DIR: Morten Tyldum • WRI: Lars Gudmestad, Ulf Ryberg • PRO: Marianne Gray, Asle Vatn • DOP: John Andreas Andersen • ED: Vidar Flataukan • DES: Nina Bjerch Andresen • Cast: Aksel Hennie, Synnove Macody Lund, Julie R. Olgaard
While all of the promotional material for this movie would have you believe that this is the new The Girl With The Dragon Tattoo, in reality this is a far more entertaining, if also far slighter, entry into the Scandinavian best-selling adaptation league.
Roger Brown (Christopher Walken/Steve Buscemi love-child lookalike Aksel Hennie) seems to have the perfect life; magnificent home, an out-of-his-league wife (Synnøve Macody Lund), and a good job as a renowned recruitment consultant. But Brown is forthcoming about his own, well, shortcomings; he suffers from ‘Small Man Syndrome’ (his wife is at least 12 inches taller than him), and to help make up for this, Brown doubles as an art-thief, which helps keep him and his spoiled wife in the life they’ve become accustomed to.
Then Brown meets the charming, ridiculously handsome Clas Greve (Nikolaj Coster-Waldau) who seems to be a dream come true, as he just happens to perfectly suit a multi-million Euro making position that Brown needs to fill, and he just happens to have a near-priceless painting just hanging about in his attic. But, like all things – seems too good to be true…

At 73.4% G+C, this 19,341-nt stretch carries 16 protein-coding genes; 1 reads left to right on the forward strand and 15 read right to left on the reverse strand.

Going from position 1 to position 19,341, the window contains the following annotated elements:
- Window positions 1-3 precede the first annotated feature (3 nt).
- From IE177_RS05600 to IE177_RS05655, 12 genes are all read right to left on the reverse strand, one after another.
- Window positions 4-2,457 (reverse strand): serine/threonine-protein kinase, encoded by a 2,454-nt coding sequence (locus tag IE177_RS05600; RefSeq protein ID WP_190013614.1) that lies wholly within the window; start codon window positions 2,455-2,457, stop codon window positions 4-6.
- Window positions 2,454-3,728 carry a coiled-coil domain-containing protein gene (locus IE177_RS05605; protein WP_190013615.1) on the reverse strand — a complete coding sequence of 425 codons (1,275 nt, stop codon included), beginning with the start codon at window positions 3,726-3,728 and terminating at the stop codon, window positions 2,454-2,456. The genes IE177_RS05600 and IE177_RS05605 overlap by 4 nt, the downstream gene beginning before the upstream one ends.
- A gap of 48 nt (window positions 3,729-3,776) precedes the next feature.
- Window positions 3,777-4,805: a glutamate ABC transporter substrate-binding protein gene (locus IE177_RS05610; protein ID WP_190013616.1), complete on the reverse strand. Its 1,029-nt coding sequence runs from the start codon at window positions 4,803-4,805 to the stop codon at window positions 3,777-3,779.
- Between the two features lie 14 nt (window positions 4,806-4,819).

Once Brown nicks the painting, the film kicks into high-gear and does not let up until the end credits roll. It’s impossible to say much more about the movie without giving away some of it’s neck-snapping plot twists, but to say that Brown is put through the wringer is an understatement. Some of the plot convolutions verge on ridiculous, and it weighs too heavily on coincidence on more than one occasion, but the entire thing is handled with such a darkly humorous touch that it’s hard to fault some of it’s less serious moments.
Already being remade by the Hollywood machine, this will not get people talking the same way Dragon Tattoo did, but it is far more likely to be something you’ll rewatch on DVD without it feeling like a psychological endurance test.
Rated 16 (see IFCO website for details)
Headhunters is released on 6th April 2012